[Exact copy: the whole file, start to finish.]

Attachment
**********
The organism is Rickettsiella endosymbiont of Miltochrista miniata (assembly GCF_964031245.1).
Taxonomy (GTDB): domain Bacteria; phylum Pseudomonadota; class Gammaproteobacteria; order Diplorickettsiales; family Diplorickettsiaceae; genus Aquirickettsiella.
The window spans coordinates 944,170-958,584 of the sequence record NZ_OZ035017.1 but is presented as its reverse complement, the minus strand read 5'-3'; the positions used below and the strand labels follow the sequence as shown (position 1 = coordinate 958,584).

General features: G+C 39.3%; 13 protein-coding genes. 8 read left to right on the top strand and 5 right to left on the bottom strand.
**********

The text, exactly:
The organism is Rickettsiella endosymbiont of Miltochrista miniata (assembly GCF_964031245.1).
Taxonomy (GTDB): domain Bacteria; phylum Pseudomonadota; class Gammaproteobacteria; order Diplorickettsiales; family Diplorickettsiaceae; genus Aquirickettsiella.
The window spans coordinates 944,170-958,584 of the sequence record NZ_OZ035017.1 but is presented as its reverse complement, the minus strand read 5'-3'; the positions used below and the strand labels follow the sequence as shown (position 1 = coordinate 958,584).

General features: G+C 39.3%; 13 protein-coding genes. 8 read left to right on the top strand and 5 right to left on the bottom strand.